Understanding why exchange rate pass-through is incomplete is central to understanding the transmission of shocks across countries. “Currency Choice and Exchange Rate Pass-Through” (American Economic Review 2010, with Gita Gopinath and Roberto Rigobon) has changed the course of the exchange-rate pass-through literature both by producing striking new empirical results that reveal weaknesses with previous explanations and by constructing a model that offers a new way to think about exchange rate pass-through. The empirical results of the paper reveal the deficiencies of simple sticky-price explanations of incomplete exchange-rate pass-through. The paper then offers a new theoretical framework for modeling exchange rate pass-through, which includes endogenous choice of currency for invoicing, variable markups based on demand, and an important role for imported intermediate goods. Itskhoki’s follow-up work, initially with Gopinath but later with Amiti and Konings, uncovers additional key empirical results from rich new data and uses these data to test and enrich the theoretical mechanisms highlighted in the initial paper.
In a series of highly influential papers with Elhanan Helpman and Steve Redding, Itskhoki examines how opening up to foreign trade can affect within-country income inequality. Much of the inequality literature has documented that within group inequality—inequality between individuals with similar observable characteristics—has risen sharply over time in countries like the United States. Classical Heckscher-Olin models are not well suited to study changes in within-group inequality, so Itskhoki and his coauthors developed richer models to analyze this phenomenon. In “Inequality and Unemployment in a Global Economy” (Econometrica 2010, with Helpman and Redding) Itskhoki creates a model that incorporates features such as firm and worker heterogeneity. Analysis of the model highlights novel interactions between increased foreign trade and within-country inequality. For example, an initial opening to trade can induce the most productive and highest wage firms within a country to export, further increasing the wages they pay relative to the rest of the firms in the country and, therefore, raising within-country income inequality. However, the effect of trade liberalization on inequality is not monotonic, which is an entirely novel theoretical result. In their follow up paper “Trade and Inequality: From Theory to Estimation” (Review of Economic Studies, adding Marc Muendler as an additional co-author) the authors take their model to matched employer-employee data from Brazil. Using a version of their model estimated with the Brazilian micro data, the authors find that reductions in trade barriers lead to higher within-country inequality in the short run, but in the longer run within-country inequality can be reduced, as lower productivity firms begin to export. This paper provides the first serious quantitative exercise evaluating the impact of trade costs reductions on within-group wage inequality within a country.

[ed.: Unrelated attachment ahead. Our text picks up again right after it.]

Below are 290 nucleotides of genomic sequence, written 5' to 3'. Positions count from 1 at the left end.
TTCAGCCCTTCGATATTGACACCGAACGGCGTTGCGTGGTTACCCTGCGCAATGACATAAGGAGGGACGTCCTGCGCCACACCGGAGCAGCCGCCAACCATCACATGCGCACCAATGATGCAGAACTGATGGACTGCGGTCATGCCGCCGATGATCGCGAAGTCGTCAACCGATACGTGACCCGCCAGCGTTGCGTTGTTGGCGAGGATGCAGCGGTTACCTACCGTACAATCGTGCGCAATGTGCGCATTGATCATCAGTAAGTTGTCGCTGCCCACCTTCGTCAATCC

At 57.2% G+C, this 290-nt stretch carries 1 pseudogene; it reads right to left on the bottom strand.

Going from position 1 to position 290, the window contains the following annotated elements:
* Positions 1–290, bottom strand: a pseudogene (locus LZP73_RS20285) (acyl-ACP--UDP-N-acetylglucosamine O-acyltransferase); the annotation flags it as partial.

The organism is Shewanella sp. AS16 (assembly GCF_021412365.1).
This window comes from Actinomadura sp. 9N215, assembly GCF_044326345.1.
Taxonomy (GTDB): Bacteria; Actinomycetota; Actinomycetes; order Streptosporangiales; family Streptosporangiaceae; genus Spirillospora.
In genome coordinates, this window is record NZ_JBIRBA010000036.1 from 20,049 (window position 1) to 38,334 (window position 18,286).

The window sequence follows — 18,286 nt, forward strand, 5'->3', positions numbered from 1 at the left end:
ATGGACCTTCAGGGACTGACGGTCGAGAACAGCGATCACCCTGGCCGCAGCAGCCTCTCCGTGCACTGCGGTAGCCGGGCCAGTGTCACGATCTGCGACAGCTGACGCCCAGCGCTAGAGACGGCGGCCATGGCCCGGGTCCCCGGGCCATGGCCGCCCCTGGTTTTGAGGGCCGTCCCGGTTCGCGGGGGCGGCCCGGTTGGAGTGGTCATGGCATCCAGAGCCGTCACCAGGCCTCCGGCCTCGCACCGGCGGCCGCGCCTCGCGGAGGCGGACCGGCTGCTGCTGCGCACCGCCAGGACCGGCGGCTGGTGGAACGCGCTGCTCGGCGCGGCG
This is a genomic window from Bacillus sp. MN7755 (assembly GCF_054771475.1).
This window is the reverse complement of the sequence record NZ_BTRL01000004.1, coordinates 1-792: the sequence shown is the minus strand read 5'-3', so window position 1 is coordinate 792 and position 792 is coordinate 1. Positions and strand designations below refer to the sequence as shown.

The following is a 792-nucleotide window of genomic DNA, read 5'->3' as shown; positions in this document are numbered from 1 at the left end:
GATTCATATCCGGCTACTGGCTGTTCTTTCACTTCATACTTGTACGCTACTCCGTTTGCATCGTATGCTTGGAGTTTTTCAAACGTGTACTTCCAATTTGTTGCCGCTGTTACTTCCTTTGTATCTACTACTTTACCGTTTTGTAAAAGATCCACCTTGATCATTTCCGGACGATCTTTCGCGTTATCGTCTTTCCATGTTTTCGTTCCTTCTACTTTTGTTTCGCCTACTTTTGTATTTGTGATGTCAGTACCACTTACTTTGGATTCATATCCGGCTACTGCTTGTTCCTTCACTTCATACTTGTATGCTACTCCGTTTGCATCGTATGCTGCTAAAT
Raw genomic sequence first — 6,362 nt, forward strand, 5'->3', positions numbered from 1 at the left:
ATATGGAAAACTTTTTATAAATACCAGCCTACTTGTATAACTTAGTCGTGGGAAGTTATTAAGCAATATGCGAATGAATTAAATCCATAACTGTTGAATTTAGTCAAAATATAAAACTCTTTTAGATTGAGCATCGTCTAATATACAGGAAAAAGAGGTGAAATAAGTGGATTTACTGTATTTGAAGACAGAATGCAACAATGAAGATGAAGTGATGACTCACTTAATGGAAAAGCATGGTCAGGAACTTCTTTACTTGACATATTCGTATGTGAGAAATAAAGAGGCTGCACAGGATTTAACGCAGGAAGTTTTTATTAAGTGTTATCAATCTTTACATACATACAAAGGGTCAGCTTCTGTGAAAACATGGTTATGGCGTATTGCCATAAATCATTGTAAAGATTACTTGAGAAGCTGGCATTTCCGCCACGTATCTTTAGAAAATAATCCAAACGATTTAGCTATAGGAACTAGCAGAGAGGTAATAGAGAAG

Through his masterful application of empirical and theoretical tools, Itskhoki has revisited classic questions in both international finance and international trade, resolving long-standing puzzles and offering new economic insights into important phenomena in international economics. He is a worthy recipient of the Clark Medal.